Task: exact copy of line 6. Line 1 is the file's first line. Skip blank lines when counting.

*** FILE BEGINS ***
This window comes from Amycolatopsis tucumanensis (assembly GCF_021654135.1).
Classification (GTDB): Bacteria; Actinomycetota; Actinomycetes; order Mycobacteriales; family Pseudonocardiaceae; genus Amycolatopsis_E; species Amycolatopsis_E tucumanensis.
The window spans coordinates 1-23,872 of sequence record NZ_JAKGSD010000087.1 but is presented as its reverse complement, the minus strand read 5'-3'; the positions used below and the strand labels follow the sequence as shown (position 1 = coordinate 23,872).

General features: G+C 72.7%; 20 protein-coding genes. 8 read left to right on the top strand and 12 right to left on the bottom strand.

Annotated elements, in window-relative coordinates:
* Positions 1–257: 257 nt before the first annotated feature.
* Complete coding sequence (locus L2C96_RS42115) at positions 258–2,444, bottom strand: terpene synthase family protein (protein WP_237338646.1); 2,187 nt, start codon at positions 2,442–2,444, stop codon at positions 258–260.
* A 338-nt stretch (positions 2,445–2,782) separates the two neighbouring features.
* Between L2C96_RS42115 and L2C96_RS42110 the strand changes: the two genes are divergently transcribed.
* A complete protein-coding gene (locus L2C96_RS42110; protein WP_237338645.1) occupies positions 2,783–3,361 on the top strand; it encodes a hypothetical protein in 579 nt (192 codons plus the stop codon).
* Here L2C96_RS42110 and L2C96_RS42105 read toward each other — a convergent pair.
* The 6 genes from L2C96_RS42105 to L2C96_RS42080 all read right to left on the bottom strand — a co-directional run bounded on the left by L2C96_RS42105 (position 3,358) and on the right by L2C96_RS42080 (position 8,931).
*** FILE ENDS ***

* Positions 1–257: 257 nt before the first annotated feature.